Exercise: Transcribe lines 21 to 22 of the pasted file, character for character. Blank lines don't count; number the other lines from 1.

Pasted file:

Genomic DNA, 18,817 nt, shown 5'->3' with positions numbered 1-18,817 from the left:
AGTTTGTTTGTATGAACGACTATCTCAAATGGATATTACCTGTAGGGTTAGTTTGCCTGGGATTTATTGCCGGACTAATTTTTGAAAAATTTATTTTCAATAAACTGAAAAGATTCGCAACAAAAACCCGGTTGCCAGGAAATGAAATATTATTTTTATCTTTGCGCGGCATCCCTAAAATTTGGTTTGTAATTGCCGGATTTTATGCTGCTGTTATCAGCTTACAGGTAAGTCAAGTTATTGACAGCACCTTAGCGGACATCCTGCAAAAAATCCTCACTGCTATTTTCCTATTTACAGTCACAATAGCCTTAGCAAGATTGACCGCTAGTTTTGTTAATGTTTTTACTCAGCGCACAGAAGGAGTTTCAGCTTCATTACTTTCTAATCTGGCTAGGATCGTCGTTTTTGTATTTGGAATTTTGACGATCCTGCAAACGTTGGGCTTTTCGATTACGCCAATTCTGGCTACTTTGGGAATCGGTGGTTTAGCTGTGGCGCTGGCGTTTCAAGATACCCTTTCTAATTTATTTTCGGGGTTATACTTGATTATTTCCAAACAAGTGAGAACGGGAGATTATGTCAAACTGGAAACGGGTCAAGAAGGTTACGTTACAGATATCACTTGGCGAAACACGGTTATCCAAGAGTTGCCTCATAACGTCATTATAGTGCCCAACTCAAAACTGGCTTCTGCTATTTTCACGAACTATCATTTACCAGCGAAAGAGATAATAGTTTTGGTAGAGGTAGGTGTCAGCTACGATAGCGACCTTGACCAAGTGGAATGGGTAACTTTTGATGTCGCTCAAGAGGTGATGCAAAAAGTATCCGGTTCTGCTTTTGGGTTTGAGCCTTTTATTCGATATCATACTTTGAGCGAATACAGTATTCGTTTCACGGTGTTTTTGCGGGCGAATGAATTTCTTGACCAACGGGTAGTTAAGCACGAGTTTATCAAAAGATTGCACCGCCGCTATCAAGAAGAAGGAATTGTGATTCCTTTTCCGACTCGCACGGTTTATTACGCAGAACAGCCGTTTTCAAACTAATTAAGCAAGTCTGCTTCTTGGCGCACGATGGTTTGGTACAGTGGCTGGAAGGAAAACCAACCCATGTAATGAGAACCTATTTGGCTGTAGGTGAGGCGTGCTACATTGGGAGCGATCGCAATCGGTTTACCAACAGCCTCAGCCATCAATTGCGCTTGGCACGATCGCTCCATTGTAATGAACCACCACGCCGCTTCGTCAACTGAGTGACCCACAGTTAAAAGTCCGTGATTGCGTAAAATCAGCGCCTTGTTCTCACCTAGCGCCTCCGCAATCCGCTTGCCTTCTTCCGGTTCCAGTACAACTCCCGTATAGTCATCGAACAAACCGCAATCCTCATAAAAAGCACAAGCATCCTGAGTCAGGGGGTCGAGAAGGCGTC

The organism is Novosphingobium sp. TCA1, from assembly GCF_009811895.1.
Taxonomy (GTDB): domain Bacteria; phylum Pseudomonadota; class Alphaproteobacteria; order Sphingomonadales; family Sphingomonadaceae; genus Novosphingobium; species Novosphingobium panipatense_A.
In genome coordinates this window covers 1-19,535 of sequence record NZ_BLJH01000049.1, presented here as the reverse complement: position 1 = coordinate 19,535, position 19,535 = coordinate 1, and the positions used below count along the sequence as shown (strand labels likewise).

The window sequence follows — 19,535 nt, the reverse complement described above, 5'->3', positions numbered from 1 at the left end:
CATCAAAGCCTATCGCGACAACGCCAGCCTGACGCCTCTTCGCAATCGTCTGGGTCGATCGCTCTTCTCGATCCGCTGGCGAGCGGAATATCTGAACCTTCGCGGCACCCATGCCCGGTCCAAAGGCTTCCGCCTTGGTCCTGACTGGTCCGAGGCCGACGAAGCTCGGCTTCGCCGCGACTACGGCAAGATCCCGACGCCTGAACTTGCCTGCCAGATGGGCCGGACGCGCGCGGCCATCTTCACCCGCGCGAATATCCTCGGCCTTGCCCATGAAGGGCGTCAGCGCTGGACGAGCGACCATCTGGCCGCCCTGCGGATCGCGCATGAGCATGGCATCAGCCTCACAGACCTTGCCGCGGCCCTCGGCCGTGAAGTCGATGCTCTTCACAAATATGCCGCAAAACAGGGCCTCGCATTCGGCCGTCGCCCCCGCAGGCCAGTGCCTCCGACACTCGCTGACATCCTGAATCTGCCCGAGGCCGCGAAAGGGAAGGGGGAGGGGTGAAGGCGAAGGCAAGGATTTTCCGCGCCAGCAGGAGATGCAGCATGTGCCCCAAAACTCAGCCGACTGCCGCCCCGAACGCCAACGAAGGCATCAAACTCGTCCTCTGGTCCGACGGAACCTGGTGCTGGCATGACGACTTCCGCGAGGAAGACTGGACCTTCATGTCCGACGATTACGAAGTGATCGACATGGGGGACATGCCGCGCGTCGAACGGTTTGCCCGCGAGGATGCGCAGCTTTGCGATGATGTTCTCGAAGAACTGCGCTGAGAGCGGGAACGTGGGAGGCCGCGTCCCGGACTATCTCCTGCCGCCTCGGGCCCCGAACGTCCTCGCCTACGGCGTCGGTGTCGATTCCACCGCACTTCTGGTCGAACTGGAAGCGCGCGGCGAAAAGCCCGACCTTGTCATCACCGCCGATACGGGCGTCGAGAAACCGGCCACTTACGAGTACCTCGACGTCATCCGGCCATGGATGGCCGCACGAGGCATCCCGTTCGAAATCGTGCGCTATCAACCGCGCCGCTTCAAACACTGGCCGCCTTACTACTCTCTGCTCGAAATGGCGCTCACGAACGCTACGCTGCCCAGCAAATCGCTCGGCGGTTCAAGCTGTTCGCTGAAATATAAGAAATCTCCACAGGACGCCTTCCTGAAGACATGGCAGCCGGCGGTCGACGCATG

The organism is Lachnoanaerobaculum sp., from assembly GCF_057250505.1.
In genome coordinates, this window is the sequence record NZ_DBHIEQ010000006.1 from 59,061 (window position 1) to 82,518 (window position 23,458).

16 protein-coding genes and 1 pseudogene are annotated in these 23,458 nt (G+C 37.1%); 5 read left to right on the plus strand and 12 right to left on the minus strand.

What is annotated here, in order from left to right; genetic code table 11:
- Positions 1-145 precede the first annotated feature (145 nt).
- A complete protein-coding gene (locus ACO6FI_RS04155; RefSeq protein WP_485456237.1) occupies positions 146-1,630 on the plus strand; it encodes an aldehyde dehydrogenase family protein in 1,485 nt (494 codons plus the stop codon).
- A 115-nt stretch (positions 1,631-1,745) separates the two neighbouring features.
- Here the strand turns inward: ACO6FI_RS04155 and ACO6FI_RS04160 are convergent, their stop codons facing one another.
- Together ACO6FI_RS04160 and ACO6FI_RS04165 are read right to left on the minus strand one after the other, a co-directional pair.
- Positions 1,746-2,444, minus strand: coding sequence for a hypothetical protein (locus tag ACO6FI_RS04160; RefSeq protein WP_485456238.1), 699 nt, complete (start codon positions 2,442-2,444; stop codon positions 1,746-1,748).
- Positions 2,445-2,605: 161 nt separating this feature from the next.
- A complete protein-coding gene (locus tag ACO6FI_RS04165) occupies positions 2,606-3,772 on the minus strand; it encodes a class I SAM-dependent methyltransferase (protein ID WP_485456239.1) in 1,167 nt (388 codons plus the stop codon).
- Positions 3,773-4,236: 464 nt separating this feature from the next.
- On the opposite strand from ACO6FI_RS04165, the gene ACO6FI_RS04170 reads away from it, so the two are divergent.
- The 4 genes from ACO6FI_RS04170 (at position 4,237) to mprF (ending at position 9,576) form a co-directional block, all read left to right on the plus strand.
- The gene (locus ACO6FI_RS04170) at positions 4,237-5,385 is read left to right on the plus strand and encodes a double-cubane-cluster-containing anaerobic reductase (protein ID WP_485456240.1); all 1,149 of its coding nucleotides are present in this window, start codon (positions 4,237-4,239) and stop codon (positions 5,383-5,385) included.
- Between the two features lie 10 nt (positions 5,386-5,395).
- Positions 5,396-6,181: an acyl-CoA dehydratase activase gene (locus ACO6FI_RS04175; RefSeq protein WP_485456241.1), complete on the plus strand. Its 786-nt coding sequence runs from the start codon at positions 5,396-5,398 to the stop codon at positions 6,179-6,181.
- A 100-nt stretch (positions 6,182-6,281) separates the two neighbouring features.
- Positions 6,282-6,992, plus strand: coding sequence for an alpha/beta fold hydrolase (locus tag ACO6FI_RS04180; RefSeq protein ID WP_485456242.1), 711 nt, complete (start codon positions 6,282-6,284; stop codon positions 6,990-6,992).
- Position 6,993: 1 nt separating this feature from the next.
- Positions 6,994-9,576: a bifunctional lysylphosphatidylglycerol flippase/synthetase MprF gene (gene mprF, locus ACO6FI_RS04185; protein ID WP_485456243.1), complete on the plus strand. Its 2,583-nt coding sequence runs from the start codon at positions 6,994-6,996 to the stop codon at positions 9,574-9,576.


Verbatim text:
- On the opposite strand from ACO6FI_RS04165, the gene ACO6FI_RS04170 reads away from it, so the two are divergent.
- The 4 genes from ACO6FI_RS04170 (at position 4,237) to mprF (ending at position 9,576) form a co-directional block, all read left to right on the plus strand.